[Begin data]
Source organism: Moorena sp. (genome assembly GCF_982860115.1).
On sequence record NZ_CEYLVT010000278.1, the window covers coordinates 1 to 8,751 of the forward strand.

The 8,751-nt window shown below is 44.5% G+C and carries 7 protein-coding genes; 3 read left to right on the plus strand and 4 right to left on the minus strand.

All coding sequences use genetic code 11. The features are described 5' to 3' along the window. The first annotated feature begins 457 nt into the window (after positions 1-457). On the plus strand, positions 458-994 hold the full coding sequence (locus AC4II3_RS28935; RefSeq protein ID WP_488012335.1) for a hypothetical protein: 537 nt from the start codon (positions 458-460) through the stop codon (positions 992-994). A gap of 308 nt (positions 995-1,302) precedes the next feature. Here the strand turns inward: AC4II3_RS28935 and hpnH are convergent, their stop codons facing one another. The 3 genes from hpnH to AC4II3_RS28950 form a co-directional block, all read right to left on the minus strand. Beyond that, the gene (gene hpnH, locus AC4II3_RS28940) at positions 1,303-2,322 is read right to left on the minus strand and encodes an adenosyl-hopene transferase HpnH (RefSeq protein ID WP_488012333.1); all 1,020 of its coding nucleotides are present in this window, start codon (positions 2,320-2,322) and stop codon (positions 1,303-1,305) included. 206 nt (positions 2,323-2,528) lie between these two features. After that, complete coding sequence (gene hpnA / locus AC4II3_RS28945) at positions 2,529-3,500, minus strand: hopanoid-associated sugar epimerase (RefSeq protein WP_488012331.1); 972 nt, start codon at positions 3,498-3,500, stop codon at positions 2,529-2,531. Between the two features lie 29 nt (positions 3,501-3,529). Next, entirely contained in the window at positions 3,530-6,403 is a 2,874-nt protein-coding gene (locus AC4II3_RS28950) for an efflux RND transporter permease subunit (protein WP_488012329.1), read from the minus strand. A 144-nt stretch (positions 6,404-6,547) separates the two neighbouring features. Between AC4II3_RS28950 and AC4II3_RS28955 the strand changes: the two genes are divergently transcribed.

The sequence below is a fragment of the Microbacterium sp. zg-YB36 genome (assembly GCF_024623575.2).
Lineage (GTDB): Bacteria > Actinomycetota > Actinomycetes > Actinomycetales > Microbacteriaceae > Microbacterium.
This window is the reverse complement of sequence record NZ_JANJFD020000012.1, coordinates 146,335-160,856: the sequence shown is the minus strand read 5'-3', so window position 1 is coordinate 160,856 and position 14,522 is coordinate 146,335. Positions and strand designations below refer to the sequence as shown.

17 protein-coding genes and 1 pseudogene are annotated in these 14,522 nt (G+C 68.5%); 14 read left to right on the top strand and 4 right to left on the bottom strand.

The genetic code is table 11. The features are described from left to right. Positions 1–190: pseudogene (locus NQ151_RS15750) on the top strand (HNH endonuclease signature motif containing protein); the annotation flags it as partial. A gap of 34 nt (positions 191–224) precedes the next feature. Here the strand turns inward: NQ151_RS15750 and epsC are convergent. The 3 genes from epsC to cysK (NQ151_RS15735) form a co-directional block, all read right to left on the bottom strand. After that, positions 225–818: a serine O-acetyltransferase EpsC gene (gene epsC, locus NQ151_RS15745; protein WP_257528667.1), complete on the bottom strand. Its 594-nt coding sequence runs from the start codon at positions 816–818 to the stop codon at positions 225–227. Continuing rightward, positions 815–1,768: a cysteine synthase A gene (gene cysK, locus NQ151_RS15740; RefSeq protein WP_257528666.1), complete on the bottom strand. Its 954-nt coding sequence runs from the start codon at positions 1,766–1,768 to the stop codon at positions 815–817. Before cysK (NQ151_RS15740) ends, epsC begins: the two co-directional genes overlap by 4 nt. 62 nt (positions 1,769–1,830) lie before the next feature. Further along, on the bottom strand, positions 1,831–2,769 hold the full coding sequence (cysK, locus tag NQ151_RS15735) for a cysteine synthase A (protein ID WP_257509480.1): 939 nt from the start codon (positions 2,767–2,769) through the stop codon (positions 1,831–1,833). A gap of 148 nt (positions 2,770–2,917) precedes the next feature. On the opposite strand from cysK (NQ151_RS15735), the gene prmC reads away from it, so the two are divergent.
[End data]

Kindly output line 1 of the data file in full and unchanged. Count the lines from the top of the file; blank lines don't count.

Source organism: Moorena sp. (genome assembly GCF_982860115.1).